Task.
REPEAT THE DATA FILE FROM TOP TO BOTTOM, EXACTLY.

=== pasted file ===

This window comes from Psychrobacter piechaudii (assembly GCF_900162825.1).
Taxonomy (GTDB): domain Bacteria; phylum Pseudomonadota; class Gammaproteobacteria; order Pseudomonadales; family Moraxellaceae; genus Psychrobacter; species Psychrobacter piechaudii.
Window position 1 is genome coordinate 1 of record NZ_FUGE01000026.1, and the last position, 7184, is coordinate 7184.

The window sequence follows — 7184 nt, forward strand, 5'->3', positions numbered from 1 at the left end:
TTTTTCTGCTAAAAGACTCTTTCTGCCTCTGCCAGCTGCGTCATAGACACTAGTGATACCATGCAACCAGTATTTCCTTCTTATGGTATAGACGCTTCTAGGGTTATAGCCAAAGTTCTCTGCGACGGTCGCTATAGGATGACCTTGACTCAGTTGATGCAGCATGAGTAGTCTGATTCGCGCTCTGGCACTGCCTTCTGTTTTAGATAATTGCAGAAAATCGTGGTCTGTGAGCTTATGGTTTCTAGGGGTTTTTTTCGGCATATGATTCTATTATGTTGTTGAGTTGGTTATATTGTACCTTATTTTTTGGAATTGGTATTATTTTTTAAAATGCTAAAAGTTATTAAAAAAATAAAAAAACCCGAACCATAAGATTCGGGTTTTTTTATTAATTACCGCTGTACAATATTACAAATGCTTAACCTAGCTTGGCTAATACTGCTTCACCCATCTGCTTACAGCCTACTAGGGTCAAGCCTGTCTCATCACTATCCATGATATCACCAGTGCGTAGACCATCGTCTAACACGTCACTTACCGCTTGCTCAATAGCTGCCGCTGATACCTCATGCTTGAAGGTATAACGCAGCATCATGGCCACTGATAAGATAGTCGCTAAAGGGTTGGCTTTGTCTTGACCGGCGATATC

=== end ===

This window comes from Psychrobacter piechaudii (assembly GCF_900162825.1).
Taxonomy (GTDB): domain Bacteria; phylum Pseudomonadota; class Gammaproteobacteria; order Pseudomonadales; family Moraxellaceae; genus Psychrobacter; species Psychrobacter piechaudii.
Window position 1 is genome coordinate 1 of record NZ_FUGE01000026.1, and the last position, 7184, is coordinate 7184.

The window sequence follows — 7184 nt, forward strand, 5'->3', positions numbered from 1 at the left end:
TTTTTCTGCTAAAAGACTCTTTCTGCCTCTGCCAGCTGCGTCATAGACACTAGTGATACCATGCAACCAGTATTTCCTTCTTATGGTATAGACGCTTCTAGGGTTATAGCCAAAGTTCTCTGCGACGGTCGCTATAGGATGACCTTGACTCAGTTGATGCAGCATGAGTAGTCTGATTCGCGCTCTGGCACTGCCTTCTGTTTTAGATAATTGCAGAAAATCGTGGTCTGTGAGCTTATGGTTTCTAGGGGTTTTTTTCGGCATATGATTCTATTATGTTGTTGAGTTGGTTATATTGTACCTTATTTTTTGGAATTGGTATTATTTTTTAAAATGCTAAAAGTTATTAAAAAAATAAAAAAACCCGAACCATAAGATTCGGGTTTTTTTATTAATTACCGCTGTACAATATTACAAATGCTTAACCTAGCTTGGCTAATACTGCTTCACCCATCTGCTTACAGCCTACTAGGGTCAAGCCTGTCTCATCACTATCCATGATATCACCAGTGCGTAGACCATCGTCTAACACGTCACTTACCGCTTGCTCAATAGCTGCCGCTGATACCTCATGCTTGAAGGTATAACGCAGCATCATGGCCACTGATAAGATAGTCGCTAAAGGGTTGGCTTTGTCTTGACCGGCGATATC